It's been 20 years since a bra has been a part of my life, and even then it had no significance at all. It's not like I just gave it up one day; being a man of trans experience isn't a process whereby one day, you just switch it up and throw away all feminine signifiers. It's not a single ceremonious event.
The most I know about bras is that my wife has pretty ones; they're soft, ornate and expensive, and she loves them. I watch her glow with delight looking at lingerie in Victoria's Secret while I sit in the a corner waiting for her to beckon. I love to see her happy, and I also know that elation is worlds away from me and how I ever felt about having a bra on a body part that I had little to no relationship to. My closest relationship to a bra now is being able to take it off with a snap of my fingers.
My closest relationship to a bra now is being able to take it off with a snap of my fingers.
In another life, I went to an all-girls high school that prided itself on the cultivation of femininity and womanhood. Skirts and dresses, bras and blouses were basically a prerequisite. I reluctantly followed the dress code because I didn't want to cause too much of a fuss and not complete my four year high school bid.
I never really looked back on that feminized version of myself after graduation day. I wanted to put the awkwardness of it behind me. Once I had a glimpse of adulthood and was able to decide what my body was going to look like, I jumped headfirst into masculinity.
For a lot of trans men, having to grow up in girls clothes is a traumatic misgendering every single day. But the process of coming into masculinity is as varied as masculine expression itself. Queer masculinity makes room for men to define their bodies and manhood by what feels right to them. One element of that can be physically changing the body — and thus changing one's clothes.
Each person experiences this differently. Myles Brady, individual giving officer at Howard Brown who was recently featured on Say Yes to the Dress with his fiancee, transgender advocate Precious Davis, always felt at ease in his body.
"'I wanna be like daddy,'" he told his parents at five years old. "They thought I meant I wanted to be a doctor like my father but I was like no, I wanna be me a man," Brady explained in a sit-down interview.
So his parents allowed him to lead the way on defining his gender. "I was raised just like a regular little boy," he said. "The milestones they hit, I hit. I've never had the experience of having to go from this to that, that's why top surgery was never important to me."
For me, having a flat chest wasn't just integral to my gender identity — it was a source of freedom. Being shirtless on the beach and feeling the sun on my bare skin is a feeling many trans men yearn for. After a childhood and adolescence in which I was told that my female body meant that I shouldn't run, jump, play or get dirty, chest reconstruction became a reclaiming of my autonomy.
It would also be my entry into "black cool," the effortless "classic man" style that I admired in my dad and uncles, that only my hard flat chest could accommodate. I kept my grandfather's cream colored suit and mint green shirt in the back of my closet anticipating the day I could put it on and be affirmed in my authentic gender and not reminded of the one appointed to me.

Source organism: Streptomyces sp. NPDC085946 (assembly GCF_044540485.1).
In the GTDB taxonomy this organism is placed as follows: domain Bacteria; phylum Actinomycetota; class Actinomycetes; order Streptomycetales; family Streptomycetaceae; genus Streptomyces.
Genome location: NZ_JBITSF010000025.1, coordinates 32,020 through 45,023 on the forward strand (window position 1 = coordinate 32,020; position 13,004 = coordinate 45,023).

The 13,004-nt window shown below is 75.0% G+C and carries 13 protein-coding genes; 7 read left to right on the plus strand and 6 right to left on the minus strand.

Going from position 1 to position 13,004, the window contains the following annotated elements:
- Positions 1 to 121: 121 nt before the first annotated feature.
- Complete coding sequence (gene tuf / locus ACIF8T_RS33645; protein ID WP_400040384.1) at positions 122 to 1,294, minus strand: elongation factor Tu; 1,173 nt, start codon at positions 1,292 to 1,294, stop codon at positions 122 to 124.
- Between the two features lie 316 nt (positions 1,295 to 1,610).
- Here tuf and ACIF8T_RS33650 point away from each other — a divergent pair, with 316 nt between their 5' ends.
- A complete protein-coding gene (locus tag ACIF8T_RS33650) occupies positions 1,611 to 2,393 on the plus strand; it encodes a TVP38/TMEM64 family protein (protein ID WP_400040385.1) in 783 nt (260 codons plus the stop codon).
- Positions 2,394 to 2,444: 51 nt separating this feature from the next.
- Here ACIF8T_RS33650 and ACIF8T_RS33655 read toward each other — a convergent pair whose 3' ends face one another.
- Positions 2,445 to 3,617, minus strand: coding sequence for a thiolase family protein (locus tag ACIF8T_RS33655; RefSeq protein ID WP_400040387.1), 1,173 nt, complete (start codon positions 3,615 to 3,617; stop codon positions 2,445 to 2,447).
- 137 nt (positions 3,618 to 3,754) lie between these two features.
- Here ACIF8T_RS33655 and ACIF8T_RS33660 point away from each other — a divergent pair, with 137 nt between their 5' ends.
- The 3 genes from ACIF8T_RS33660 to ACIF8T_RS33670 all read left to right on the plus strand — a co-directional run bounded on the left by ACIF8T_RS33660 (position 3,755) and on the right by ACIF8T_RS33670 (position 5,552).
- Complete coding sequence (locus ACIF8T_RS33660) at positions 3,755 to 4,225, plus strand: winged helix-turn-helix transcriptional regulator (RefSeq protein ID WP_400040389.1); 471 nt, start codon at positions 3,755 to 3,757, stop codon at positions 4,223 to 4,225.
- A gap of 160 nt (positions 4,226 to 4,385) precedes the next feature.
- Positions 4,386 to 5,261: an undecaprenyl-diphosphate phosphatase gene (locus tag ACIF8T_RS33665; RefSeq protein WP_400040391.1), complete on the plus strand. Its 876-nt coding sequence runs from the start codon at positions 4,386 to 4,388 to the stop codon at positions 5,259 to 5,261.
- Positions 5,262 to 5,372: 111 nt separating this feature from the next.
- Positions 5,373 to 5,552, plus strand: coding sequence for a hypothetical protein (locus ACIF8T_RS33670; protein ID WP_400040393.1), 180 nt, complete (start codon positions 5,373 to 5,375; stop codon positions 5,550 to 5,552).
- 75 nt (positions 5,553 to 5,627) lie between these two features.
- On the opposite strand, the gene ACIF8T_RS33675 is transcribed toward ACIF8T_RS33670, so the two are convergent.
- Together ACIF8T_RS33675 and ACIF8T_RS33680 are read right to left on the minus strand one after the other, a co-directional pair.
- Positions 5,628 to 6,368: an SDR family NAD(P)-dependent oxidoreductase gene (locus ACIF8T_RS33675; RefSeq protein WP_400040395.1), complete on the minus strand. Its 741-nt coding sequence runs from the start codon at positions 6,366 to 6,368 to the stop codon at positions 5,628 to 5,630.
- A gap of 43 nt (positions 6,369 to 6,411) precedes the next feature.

Top surgery — or double mastectomy and chest reconstruction — is a common procedure among trans men.
"For the thousands of guys seeking surgery, there are only about 40 good doctors to choose from," Mister Cris, Executive Director of CK Life, a transgender medical resource center operation out of the Bronx, said in a phone interview. However, in the last five years, more and more insurance companies are covering top surgery as a medical necessity; in 2015 trans folks were finally able to access healthcare under Medicaid.
I finally had my top surgery in January 2011. The moment I woke up and literally felt a weight lifted off of me, I burst into tears. Months following, I worked out relentlessly to make my chest tight squares of muscle that made a dress shirt fall just right. I could wear a t-shirt in the spring without worrying about being misgendered or mistreated. It finally felt that I could come into my own sense of style.
Prior to surgery, I binded my chest for years with bandages or duct tape squeezing my ribs and bruising my back. I wore two or three shirts over a chest compression binder even in the summer to get a seamless look. It was uncomfortable and hot, but it was worth it. To look at my profile in the mirror and not see a a curve in front of my body (maybe just a little belly, which is perfectly fine) and for a shirt to drape across my shoulders with no signifier of my imposed gender was freeing.
But now, I didn't need any binding. I could wear a fitted v-neck T-shirt with no button-down over it. I could wear a tank top in the summer and not worry about my binder showing through. Having my chest corrected allowed me to strip down my personal aesthetic and not hide my body anymore.
Having my chest corrected allowed me to strip down my personal aesthetic and not hide my body anymore.
The body is just one piece of gender identity; as the only barometer of trans-ness, it can't truly reflect the full complexity of the trans experience. But clothing is meaningful — and the men's fashion that I swooned over, I was now a part of. My clothes began to fit to my form and not the bulk of binders and T-shirts I had to wear. My personal style became a part of my self-determination.